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  #11  
Old 17th October 2008
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beuz beuz is offline
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Waterproof cars connectors are perfect to replace the original deutsh connectors.
They don't require specific tool.
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  #12  
Old 17th October 2008
BYL350Z BYL350Z is offline
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Quote:
Originally Posted by beuz View Post
Waterproof cars connectors are perfect to replace the original deutsh connectors.
They don't require specific tool.
But do I need the connectors? For example, the wiring for the rear lights (brake and turn) is as follows? 4 individual wires went into one connector and that connector was plugged into, what I think is, a distributor. Out of the distributor, there were three connectors leaving: one going to the brake light and the other two going to the turn signals. What I want to do is separate the 4 wires (which I'm assuming are 1)running light and 2)brake light, 3)left turn signal, 4) right turn signal), that went into the connector and wire them directly to the destination, being the brake light and the turn signals.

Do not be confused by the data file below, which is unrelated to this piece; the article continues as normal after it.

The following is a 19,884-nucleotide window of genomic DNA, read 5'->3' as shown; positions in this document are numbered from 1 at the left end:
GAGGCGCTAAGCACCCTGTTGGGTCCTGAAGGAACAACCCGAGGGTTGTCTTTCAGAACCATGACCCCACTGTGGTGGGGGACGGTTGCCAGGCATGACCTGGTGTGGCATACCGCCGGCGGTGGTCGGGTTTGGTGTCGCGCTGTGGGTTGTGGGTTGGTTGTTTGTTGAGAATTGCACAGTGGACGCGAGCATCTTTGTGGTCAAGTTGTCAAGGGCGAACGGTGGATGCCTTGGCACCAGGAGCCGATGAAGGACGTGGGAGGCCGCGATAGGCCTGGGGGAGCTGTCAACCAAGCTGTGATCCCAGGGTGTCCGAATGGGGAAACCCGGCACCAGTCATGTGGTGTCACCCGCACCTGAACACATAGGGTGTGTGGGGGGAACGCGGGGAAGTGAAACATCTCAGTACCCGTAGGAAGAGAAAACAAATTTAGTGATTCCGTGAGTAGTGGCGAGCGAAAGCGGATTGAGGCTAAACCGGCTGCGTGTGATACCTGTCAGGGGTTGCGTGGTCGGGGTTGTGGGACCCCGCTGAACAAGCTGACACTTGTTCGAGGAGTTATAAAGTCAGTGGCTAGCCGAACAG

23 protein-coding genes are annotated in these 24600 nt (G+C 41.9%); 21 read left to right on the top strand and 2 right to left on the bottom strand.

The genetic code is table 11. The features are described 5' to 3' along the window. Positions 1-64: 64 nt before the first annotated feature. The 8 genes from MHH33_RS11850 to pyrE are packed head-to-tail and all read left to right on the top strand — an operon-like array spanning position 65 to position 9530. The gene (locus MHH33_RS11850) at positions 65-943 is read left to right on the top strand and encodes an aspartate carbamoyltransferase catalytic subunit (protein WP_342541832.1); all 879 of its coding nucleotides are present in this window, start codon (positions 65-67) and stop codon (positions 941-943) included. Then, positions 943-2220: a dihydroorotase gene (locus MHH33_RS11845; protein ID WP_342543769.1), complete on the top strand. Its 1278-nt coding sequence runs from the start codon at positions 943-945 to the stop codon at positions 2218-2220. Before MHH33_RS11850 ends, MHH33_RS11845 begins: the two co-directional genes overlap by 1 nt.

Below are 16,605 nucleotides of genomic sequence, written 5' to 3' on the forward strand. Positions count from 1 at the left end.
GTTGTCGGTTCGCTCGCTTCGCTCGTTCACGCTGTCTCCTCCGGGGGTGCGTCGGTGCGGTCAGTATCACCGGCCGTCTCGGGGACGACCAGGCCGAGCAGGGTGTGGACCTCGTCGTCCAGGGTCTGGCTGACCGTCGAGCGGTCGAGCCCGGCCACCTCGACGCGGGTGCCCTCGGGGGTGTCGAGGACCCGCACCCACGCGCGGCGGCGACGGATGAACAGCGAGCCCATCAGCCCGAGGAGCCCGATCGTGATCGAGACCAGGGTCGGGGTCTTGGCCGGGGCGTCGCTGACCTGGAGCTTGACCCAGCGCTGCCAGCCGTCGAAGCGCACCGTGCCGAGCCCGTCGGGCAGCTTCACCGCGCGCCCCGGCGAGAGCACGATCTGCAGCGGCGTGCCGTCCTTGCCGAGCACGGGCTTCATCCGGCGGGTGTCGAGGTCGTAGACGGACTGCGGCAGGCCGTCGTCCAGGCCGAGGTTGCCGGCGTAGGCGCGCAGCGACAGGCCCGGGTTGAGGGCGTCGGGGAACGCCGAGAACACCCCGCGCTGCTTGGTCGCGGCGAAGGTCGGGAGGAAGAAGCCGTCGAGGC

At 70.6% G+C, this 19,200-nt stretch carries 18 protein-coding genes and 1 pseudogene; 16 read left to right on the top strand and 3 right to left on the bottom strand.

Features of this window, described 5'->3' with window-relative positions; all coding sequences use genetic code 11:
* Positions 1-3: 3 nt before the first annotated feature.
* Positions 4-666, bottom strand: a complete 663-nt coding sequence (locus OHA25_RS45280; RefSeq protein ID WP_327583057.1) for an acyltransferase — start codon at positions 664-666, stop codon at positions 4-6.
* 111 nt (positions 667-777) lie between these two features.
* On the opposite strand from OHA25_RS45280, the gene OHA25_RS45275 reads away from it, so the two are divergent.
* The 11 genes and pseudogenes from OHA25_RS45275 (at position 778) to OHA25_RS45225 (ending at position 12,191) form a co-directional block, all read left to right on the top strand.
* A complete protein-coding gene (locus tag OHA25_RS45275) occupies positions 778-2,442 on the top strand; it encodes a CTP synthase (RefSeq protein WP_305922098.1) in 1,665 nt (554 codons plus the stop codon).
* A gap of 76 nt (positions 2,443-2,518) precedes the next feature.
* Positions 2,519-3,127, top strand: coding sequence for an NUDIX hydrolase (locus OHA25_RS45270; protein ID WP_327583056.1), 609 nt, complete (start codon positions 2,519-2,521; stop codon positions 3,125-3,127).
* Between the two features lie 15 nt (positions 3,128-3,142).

Is that doable? should I post pics of the set up now??
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  #13  
Old 17th October 2008
Fe Head Fe Head is offline
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Sure - you can do whatever achieves your goal - just do the test thing first before cutting off any leads and then checking ( i.e. check twice cut once. )

Are you planning on just elimnating the connector and splicing/soldering/silicon /heat shrinking / another heat shrink? OR

Replace the entire wire lead end to end - this is much more involved ?

Cheers;
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  #14